[0097] The parental and engineered forms of the antibodies of the present invention may also be conjugated to a chemical moiety. The chemical moiety may be, inter alia, a polymer, a radionuclide or a cytotoxic factor. Preferably the chemical moiety is a polymer which increases the half- life of the antibody molecule in the body of a subject. Suitable polymers include, but are not limited to, polyethylene glycol (PEG) {e.g., PEG with a molecular weight of 2kDa, 5 kDa, 10 kDa, 12kDa, 20 kDa, 30kDa or 40kDa), dextran and monomethoxypolyethylene glycol (mPEG). Lee et al, (1999) (Bioconj. Chem. 10:973-981) discloses PEG conjugated single-chain antibodies. Wen et al., (2001) (Bioconj. Chem.

12:545-553) disclose conjugating antibodies with PEG which is attached to a radiometal chelator (diethylenetriaminpentaacetic acid (DTP A)).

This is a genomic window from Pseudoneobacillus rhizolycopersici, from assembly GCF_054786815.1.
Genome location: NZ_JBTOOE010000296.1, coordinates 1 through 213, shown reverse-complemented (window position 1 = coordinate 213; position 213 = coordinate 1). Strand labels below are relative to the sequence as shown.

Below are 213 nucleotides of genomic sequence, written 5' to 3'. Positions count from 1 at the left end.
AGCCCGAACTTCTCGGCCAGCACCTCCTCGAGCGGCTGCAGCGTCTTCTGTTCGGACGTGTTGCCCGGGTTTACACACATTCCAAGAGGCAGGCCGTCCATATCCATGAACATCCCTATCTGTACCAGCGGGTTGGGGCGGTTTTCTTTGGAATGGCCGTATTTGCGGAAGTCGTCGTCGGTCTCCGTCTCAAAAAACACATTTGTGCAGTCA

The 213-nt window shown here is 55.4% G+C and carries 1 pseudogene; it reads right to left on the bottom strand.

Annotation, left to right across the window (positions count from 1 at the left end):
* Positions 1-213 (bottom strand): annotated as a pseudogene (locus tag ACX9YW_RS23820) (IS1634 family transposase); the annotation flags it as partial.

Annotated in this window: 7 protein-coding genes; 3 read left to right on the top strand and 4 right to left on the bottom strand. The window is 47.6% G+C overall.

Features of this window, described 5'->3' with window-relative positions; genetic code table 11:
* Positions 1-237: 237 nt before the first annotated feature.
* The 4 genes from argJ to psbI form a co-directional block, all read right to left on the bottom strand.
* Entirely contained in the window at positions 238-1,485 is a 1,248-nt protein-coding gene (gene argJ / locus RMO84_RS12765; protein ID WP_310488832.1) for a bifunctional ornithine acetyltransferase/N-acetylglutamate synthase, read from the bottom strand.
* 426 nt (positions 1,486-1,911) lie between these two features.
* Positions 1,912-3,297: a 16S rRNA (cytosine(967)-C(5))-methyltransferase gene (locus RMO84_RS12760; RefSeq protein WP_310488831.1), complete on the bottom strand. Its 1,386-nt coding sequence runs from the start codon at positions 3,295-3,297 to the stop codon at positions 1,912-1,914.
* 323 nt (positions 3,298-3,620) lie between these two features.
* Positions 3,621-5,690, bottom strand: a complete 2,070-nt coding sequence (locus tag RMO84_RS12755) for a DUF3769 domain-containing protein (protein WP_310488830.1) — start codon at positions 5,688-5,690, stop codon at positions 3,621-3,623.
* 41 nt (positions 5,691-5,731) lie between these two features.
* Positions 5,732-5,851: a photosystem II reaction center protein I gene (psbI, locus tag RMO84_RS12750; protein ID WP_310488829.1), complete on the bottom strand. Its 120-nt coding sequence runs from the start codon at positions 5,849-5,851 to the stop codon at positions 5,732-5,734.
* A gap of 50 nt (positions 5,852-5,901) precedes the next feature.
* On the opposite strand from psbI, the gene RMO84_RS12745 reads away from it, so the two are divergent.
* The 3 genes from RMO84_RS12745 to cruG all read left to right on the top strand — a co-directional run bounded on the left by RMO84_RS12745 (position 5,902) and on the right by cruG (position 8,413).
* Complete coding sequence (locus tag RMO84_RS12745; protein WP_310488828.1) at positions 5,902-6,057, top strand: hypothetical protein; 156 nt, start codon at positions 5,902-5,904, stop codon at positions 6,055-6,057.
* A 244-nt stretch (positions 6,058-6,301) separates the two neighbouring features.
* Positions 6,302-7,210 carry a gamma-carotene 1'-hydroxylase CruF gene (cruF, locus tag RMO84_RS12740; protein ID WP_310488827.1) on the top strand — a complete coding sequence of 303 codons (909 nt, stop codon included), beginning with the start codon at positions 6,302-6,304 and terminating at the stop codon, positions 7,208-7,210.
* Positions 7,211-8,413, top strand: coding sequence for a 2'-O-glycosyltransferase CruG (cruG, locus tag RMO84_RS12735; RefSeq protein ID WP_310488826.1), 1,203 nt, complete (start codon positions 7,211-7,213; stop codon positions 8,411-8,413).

[0098] The antibodies and antibody fragments or the GITR soluble proteins or fragments thereof of the invention may also be conjugated with labels such as 99Tc,90Y, mIn, 32P, 14C, 1251, 3H, 131I, UC, 150, 13N, 18F, 35S, 51Cr, 57To, 226Ra, 60Co, 59Fe, 57Se, 152Eu, 67CU, 217Ci, 211At, 212Pb, 47Sc, 109Pd, 234Th, and 40K, 157Gd, 55Mn, 52Tr and 56Fe.

[0099] The antibodies and antibody fragments or the GITR soluble proteins or fragments thereof of the invention may also be conjugated with fluorescent or